What you need to know about Ohio Politics and Policy
Over the weekend, the No on Issue 3 effort picked up two more key newspaper endorsements. On Sunday, the Toledo Blade, echoing Innovation Ohio’s analysis, raised a number of important questions about the potential consequences to health care programs in Ohio if Issue 3 were to pass:
Issue 3 would prohibit government-compelled participation by citizens, employers, and medical providers in “a health-care system.” What does that mean? Would it prevent government agencies from gathering information to track the spread of infectious diseases, monitor child immunizations, or crack down on illegal prescription-drug pill mills? Would it enable voters to opt out of paying taxes that help fund hospitals and programs that provide public-health, mental-health, and developmental-disabilities services? Could deadbeat parents refuse orders to buy health insurance for their children? Could employers evade their health-insurance duties under the workers compensation and COBRA programs? Could state universities no longer enforce rules that students must have health insurance? Could Issue 3 even prevent state lawmakers from enacting further restrictions on abortion?And the Akron Beacon-Journal also weighed in, calling the amendment to Ohio’s constitution “unnecessary bluster” with the “potential to do real harm.” Again echoing Innovation Ohio, the editorial states:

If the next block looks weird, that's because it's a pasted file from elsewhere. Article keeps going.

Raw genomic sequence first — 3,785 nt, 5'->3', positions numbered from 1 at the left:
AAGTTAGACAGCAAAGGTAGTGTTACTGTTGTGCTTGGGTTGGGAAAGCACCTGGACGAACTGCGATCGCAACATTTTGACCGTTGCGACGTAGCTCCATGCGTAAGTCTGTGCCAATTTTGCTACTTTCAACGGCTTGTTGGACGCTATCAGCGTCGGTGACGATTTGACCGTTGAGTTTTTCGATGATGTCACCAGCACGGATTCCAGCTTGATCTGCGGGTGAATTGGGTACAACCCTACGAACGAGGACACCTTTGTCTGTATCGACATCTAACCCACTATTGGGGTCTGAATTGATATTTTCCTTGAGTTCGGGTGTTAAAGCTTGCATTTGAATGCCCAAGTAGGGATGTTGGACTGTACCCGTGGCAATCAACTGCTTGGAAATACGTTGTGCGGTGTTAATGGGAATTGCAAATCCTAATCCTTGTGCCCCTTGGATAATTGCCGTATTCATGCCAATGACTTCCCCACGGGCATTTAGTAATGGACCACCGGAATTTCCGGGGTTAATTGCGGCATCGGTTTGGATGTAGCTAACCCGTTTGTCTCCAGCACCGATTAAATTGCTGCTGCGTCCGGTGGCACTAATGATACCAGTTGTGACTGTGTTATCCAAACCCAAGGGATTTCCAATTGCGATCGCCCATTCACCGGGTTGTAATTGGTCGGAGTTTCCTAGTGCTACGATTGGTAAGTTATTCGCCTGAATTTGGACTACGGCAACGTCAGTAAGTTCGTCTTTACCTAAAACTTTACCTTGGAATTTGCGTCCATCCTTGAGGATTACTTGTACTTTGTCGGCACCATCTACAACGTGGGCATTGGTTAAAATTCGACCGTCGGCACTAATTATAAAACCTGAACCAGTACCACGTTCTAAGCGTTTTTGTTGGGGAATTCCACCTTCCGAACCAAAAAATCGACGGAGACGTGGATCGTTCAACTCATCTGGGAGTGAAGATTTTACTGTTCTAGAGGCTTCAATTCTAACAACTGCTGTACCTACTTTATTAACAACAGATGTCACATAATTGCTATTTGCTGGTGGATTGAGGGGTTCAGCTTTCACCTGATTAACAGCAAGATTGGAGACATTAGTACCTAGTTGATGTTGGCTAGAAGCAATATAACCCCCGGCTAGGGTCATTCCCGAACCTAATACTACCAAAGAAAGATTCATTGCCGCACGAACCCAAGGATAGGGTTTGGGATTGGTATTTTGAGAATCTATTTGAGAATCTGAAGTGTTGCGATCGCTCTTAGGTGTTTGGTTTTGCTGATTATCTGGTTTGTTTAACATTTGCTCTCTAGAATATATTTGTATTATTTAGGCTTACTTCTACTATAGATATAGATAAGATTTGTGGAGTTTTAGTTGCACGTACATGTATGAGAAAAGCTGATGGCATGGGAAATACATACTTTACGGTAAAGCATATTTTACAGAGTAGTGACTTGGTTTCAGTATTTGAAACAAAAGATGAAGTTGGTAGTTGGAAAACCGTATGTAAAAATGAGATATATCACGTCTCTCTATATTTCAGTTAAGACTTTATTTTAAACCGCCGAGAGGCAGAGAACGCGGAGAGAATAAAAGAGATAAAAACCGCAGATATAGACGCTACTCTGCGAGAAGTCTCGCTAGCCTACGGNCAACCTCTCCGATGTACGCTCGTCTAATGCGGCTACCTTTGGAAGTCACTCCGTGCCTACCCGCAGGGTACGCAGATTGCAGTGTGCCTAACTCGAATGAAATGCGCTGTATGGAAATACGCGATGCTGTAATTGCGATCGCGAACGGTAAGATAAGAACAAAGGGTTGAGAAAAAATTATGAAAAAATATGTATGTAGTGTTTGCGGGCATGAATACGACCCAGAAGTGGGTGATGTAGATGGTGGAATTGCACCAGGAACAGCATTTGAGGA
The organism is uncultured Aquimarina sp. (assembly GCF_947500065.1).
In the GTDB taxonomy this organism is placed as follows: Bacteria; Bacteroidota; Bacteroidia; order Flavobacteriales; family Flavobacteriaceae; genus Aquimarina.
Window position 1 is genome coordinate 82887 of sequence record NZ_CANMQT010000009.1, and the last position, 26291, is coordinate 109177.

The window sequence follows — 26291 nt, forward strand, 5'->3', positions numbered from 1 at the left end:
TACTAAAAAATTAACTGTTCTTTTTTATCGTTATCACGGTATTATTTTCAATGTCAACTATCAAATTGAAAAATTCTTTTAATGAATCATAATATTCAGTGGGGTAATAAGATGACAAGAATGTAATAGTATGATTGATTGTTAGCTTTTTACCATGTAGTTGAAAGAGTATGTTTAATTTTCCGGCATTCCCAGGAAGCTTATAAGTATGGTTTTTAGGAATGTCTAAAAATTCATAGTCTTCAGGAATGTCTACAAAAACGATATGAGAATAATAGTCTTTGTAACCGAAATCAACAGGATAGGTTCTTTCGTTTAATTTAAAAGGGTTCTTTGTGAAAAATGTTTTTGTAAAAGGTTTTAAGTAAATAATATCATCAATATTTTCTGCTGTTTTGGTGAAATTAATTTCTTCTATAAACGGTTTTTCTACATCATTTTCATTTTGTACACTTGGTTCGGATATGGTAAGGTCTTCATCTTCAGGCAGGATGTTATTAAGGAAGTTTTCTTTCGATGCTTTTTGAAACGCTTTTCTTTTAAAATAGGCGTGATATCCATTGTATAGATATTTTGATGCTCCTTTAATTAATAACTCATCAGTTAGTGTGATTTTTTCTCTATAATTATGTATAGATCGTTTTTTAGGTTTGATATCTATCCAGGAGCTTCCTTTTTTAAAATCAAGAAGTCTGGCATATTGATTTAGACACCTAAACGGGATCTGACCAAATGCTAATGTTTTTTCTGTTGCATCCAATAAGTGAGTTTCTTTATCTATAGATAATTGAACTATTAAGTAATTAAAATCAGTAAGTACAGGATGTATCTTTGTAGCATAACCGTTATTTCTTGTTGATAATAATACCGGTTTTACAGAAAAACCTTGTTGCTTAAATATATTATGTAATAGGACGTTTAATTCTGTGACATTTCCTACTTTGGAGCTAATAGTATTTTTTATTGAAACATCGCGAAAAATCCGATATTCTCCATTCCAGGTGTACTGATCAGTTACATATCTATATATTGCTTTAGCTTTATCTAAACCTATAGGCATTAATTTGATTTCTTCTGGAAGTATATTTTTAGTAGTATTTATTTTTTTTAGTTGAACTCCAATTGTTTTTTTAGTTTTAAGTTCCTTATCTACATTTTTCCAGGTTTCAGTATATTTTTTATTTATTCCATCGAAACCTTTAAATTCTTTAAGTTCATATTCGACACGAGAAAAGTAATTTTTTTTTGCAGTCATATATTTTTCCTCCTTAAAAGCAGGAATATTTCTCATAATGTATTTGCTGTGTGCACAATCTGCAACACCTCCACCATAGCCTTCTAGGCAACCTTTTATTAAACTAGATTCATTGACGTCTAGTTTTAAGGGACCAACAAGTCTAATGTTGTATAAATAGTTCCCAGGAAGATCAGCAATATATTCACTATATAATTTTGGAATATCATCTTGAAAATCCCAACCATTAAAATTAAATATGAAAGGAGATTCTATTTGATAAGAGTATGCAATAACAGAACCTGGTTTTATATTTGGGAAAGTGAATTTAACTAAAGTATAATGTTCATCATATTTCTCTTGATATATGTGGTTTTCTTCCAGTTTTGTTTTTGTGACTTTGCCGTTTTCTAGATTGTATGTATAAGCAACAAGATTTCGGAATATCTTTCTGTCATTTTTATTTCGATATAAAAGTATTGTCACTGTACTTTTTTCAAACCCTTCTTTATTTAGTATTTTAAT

The language of the initiative is written broadly to apply not just to federal laws and rules regarding participation in a health-care system, the sale or purchase of health care and health insurance and related penalties. Issue 3 covers state- and local-level legislation, too.The Blade and Beacon-Journal join the Columbus Dispatch in encouraging voters to reject Issue 3.
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